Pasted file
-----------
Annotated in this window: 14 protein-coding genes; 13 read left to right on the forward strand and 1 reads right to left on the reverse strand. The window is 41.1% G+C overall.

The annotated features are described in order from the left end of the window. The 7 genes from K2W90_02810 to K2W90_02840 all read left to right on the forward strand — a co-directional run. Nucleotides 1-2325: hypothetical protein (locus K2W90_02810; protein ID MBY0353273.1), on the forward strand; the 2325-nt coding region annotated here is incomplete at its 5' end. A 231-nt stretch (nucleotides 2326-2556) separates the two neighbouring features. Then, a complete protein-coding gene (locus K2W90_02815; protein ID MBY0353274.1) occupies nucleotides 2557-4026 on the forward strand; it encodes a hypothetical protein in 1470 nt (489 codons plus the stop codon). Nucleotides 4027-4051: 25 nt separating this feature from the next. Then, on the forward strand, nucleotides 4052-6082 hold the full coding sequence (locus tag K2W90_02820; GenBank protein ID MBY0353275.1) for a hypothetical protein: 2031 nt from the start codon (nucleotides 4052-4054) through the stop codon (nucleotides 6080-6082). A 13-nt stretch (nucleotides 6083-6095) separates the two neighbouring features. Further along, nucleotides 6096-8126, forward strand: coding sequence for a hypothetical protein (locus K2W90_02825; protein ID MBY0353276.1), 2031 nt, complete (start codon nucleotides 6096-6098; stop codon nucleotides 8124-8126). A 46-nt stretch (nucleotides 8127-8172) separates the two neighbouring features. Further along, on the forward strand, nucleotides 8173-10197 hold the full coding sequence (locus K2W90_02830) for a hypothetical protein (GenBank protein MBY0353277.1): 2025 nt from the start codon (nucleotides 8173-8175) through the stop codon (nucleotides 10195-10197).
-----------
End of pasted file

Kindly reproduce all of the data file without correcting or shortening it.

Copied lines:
Annotated in this window: 14 protein-coding genes; 13 read left to right on the forward strand and 1 reads right to left on the reverse strand. The window is 41.1% G+C overall.

The annotated features are described in order from the left end of the window. The 7 genes from K2W90_02810 to K2W90_02840 all read left to right on the forward strand — a co-directional run. Nucleotides 1-2325: hypothetical protein (locus K2W90_02810; protein ID MBY0353273.1), on the forward strand; the 2325-nt coding region annotated here is incomplete at its 5' end. A 231-nt stretch (nucleotides 2326-2556) separates the two neighbouring features. Then, a complete protein-coding gene (locus K2W90_02815; protein ID MBY0353274.1) occupies nucleotides 2557-4026 on the forward strand; it encodes a hypothetical protein in 1470 nt (489 codons plus the stop codon). Nucleotides 4027-4051: 25 nt separating this feature from the next. Then, on the forward strand, nucleotides 4052-6082 hold the full coding sequence (locus tag K2W90_02820; GenBank protein ID MBY0353275.1) for a hypothetical protein: 2031 nt from the start codon (nucleotides 4052-4054) through the stop codon (nucleotides 6080-6082). A 13-nt stretch (nucleotides 6083-6095) separates the two neighbouring features. Further along, nucleotides 6096-8126, forward strand: coding sequence for a hypothetical protein (locus K2W90_02825; protein ID MBY0353276.1), 2031 nt, complete (start codon nucleotides 6096-6098; stop codon nucleotides 8124-8126). A 46-nt stretch (nucleotides 8127-8172) separates the two neighbouring features. Further along, on the forward strand, nucleotides 8173-10197 hold the full coding sequence (locus K2W90_02830) for a hypothetical protein (GenBank protein MBY0353277.1): 2025 nt from the start codon (nucleotides 8173-8175) through the stop codon (nucleotides 10195-10197).